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Staples develops an office competitor to Amazon Echo and Google Home

Sharon Gaudin | Oct. 27, 2016
The office supply company turns its Easy Button into device that will be the assistant's assistant

LAS VEGAS -- While the Amazon Echo and Google Home brought the digital assistant to the home, Staples wants to do the same for the office.

To do so, the office supply chain store is bringing its iconic Easy Button to life.

Massachusetts-based Staples is testing a smart assistant device that looks like its Easy Button, which was launched as a marketing campaign and gained a bit of a cult following, but that customers can use to order products, track shipments and help with returns.

One day, according to Staples' chief digital officer Faisal Masud, the device, backed by artificial intelligence-based IBM Watson, will also be able to call up janitorial services, make restaurant reservations, check traffic and weather, set reminders, act as an alarm clock and play the radio.

staples easy button 1 
Staples is converting its well-known Easy Button into an office digital assistant

"We want to be the assistant's assistant," Masud told Computerworld in an interview at the IBM World of Watson conference here this week. "Offices are going to evolve, and these services and products shouldn't be more than a click away. I need the carpets cleaned, the windows cleaned. I need reservations for the boss at a restaurant… It will be for more than ordering pens and pencils."

Staples's smart office assistant will go into alpha testing with five to 10 customers by the end of the year. It's scheduled to go into a larger beta test with about 100 large customers in the first quarter of next year.

Depending on the results of those two tests, the Easy Button device could be released in the second or third quarter of 2017, Masud said.

Initially, the device will be focused on ordering products, returns and tracking orders, but Staples has a bigger roadmap planned for it.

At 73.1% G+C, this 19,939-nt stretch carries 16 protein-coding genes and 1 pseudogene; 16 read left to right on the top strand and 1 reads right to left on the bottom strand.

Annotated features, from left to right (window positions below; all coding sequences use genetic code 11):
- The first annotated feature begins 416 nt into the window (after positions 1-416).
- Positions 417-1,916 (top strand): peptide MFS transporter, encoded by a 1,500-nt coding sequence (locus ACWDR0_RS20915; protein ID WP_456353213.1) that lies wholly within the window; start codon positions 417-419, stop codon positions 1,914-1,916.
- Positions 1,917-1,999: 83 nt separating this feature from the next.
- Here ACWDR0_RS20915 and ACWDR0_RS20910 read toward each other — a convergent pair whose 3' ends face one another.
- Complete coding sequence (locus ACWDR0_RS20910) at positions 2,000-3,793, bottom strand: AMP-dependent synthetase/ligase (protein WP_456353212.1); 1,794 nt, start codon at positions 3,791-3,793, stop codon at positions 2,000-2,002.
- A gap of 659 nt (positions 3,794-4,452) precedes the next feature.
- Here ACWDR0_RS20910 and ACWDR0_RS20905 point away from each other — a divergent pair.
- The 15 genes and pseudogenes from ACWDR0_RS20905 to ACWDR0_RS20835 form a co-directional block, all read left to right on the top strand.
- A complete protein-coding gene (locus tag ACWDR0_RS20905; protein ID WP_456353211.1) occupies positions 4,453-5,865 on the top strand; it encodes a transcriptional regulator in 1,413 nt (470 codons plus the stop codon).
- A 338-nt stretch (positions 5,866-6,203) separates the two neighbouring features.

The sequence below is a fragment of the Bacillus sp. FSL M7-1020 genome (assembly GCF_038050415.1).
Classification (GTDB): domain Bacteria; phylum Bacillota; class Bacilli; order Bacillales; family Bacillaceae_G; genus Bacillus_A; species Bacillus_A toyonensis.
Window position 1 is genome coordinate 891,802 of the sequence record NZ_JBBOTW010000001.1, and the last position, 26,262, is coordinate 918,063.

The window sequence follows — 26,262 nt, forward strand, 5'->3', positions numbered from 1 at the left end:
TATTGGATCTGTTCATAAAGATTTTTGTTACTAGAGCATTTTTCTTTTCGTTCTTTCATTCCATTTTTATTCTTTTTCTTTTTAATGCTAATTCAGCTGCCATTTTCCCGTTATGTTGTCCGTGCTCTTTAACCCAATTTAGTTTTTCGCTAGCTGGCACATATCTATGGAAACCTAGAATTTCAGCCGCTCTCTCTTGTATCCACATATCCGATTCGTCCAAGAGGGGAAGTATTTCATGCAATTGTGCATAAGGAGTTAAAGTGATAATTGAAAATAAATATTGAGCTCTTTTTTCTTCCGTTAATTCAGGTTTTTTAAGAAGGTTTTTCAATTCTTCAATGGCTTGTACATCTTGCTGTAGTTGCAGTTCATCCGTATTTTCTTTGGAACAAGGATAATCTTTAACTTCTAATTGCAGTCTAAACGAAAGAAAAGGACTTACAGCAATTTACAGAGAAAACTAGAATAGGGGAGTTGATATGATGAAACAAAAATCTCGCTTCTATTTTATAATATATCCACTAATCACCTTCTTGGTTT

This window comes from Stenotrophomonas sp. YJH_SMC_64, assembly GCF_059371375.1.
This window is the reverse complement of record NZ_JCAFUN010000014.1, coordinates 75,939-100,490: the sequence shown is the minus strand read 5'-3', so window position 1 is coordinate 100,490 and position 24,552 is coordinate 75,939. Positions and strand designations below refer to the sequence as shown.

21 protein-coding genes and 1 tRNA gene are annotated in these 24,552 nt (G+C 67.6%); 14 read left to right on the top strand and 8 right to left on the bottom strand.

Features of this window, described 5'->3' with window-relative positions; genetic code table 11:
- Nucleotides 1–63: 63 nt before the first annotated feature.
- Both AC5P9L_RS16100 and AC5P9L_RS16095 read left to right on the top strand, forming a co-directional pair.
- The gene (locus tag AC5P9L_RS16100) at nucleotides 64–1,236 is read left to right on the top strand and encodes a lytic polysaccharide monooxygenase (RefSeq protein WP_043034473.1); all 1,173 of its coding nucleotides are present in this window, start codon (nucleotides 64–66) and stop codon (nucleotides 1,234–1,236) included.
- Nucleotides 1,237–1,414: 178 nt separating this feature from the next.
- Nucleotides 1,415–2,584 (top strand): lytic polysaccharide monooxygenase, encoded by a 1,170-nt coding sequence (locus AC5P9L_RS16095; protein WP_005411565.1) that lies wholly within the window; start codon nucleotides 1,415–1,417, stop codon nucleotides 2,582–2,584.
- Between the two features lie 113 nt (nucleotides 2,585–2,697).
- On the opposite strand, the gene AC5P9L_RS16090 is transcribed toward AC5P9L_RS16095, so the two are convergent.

As new versions of the product are released, the Easy Button is expected to gain more abilities. Users will be able to ask it for the weather forecast or traffic advisories, to make dinner reservations for the CEO, or call a repair service to fix the coffee machine in the break room or to have the office carpets cleaned.

Eventually, Masud expects it to be 4G-enabled so it won't need to connect to Wi-Fi.

It's about getting ahead of, or at least keeping up with, the growing trend toward conversational commerce, which refers to interacting with companies in new ways, like messaging, voice commands and chat apps.

faisal masud staples cropped 
Faisal Masud is chief digital officer at Staples.

"Conversational commerce is here already, and we need to play a role in it," Masud said. "I think it's less about [gaining] advantage over competitors. It's about where the market is going. Conversational commerce is the future. You won't be tied to the screen. We believe we need to give customers choices. It could make us more competitive, but that's not the reason we're doing it."


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